When observing dogs we should remember that we are ALL judges.  The difference is the time scale.  The breeder takes many years to create their breeding program and carefully consider their dogs before placing them in the correct homes.  The dog show exhibitor has weeks, days, hours, to see their potential “show puppy” before bringing them home, and many months before they show that potential dog at it’s first show.

The dog show judge, on the other hand, has two minutes per dog. 

Study anatomy and structure, study the breed, put your hands on lots of dogs, and learn!

Of course the headpiece of the flat coated retriever is the hallmark of our breed.  It is unique among all dogs and the standard is very specific in describing the head.  The Gilbert’s pointed out that playing tug with flat coat pups is not a good idea, as this will develop the muscles in the jaw and can spoil the flat planes of the face. They also mentioned that many times in retriever breeds, the two lower incisors can be out of line.  This is caused by retrieving and in their opinion is NOT a fault!

The forequarters of the dog carry 60 percent of the dog’s weight.  Movement is assisted by the forequarters. Shoulder blades can slide parallel with the ribcage which is why it is important to have a well-muscled dog - poor muscle development will lead to movement problems.  A common myth is that the layback of the shoulder is at a 45 degree angle.  In actuality, the shoulder blade points to the 2nd-3rd vertebrae.  Shoulder blades too far forward on the chest will cause paddling movement.  The upper arm is always longer than the shoulder blade. Many breed standards say that they are equal in length.  The apparent length is the same, but the actual length is not.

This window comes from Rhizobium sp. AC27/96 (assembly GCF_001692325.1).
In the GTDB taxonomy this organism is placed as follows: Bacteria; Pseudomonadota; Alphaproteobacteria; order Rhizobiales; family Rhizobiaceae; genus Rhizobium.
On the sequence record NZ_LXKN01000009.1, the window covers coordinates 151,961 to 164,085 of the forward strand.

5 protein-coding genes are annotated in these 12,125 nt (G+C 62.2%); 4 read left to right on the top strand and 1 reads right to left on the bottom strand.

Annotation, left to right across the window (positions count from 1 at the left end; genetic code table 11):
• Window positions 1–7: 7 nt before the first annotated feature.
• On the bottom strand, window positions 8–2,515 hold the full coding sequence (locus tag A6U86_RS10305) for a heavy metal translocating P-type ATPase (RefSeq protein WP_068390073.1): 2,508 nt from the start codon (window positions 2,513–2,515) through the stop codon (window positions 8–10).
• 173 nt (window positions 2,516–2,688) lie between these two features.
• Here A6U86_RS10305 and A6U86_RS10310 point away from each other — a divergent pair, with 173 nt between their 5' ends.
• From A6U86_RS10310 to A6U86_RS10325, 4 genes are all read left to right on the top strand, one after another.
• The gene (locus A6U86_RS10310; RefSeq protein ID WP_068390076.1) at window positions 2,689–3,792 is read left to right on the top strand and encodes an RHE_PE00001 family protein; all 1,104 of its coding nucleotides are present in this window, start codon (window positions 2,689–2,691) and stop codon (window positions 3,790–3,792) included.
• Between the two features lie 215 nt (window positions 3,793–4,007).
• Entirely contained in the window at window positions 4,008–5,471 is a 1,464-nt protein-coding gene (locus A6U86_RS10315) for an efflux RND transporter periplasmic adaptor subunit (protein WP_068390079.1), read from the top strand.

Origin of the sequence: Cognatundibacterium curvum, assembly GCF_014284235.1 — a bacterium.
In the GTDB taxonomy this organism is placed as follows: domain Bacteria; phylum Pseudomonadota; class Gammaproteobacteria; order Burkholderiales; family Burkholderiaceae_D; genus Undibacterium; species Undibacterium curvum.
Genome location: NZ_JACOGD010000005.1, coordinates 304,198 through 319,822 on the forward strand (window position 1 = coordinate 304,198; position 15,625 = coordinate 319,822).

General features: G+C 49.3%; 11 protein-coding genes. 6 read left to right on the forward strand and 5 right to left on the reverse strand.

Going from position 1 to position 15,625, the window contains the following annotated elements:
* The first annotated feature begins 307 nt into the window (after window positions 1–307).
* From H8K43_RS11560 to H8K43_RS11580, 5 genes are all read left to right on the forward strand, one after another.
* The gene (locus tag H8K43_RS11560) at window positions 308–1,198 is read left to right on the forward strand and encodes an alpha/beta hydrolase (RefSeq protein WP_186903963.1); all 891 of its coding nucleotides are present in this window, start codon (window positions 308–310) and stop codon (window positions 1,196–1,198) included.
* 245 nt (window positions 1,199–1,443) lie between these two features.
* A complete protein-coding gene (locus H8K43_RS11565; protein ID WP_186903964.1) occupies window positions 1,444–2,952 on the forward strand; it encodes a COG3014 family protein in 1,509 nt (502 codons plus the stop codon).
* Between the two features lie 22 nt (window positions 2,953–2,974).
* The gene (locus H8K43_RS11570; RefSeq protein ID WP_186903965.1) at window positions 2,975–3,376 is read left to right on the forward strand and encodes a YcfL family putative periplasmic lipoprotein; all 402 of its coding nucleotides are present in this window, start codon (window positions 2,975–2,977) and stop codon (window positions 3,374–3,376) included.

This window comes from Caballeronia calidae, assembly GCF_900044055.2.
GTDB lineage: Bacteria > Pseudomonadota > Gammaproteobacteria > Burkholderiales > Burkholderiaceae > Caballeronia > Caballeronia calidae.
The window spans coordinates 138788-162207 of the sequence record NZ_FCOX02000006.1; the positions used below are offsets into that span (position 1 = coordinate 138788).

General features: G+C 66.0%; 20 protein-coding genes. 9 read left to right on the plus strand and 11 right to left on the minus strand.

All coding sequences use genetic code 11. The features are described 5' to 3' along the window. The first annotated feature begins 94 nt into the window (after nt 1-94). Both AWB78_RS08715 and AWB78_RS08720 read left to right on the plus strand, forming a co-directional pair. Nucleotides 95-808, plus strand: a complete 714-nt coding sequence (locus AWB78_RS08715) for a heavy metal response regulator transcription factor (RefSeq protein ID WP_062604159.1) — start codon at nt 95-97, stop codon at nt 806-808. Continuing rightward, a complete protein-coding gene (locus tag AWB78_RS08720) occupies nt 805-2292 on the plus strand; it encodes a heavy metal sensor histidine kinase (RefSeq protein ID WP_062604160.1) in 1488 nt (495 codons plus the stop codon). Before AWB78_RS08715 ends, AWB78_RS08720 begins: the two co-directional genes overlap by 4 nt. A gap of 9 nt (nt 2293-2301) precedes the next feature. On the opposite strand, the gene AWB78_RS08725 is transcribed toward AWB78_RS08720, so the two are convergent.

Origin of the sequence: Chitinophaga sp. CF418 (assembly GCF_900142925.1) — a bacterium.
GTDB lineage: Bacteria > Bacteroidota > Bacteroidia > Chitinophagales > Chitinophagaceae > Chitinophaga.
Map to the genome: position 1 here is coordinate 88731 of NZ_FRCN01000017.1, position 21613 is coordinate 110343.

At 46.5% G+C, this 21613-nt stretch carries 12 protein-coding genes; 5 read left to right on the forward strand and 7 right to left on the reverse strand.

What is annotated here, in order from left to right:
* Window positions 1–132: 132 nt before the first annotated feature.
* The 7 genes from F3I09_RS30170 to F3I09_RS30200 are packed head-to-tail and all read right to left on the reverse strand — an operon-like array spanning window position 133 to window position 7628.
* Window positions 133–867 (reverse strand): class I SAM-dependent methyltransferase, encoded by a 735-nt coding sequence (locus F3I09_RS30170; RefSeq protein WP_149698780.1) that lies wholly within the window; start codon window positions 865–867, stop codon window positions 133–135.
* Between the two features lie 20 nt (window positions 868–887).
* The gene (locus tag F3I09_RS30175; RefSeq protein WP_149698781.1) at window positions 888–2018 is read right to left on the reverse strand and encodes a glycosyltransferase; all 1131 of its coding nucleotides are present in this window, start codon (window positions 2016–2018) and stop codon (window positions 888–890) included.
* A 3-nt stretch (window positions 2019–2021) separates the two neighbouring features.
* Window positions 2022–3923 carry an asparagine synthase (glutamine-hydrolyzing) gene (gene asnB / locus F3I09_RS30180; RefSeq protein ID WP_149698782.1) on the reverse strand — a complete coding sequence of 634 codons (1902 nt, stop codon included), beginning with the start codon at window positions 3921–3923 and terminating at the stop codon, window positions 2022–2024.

In the hindquarters, the first (upper) thigh and second (lower thigh) should be well-muscled, with lean muscle, not bulky.  The rear and loin are the “power pack” of the dog!   In the field the dog will gallop with ease.  In the show ring trot, the drive comes as much from the front as the rear.  The trot should have equal action at both ends.  A dog cannot pull on the ground, only push.  Forward reach is only for balance.  The rear and the front both provide thrust.  Common gaiting faults include overstepping, front reach bending at the elbow, an off beat cadence with a short hopping step taken to correct leg action, and having the front and rear out of balance which with a straight front will cause a dog to lift it’s front or to pound while trotting.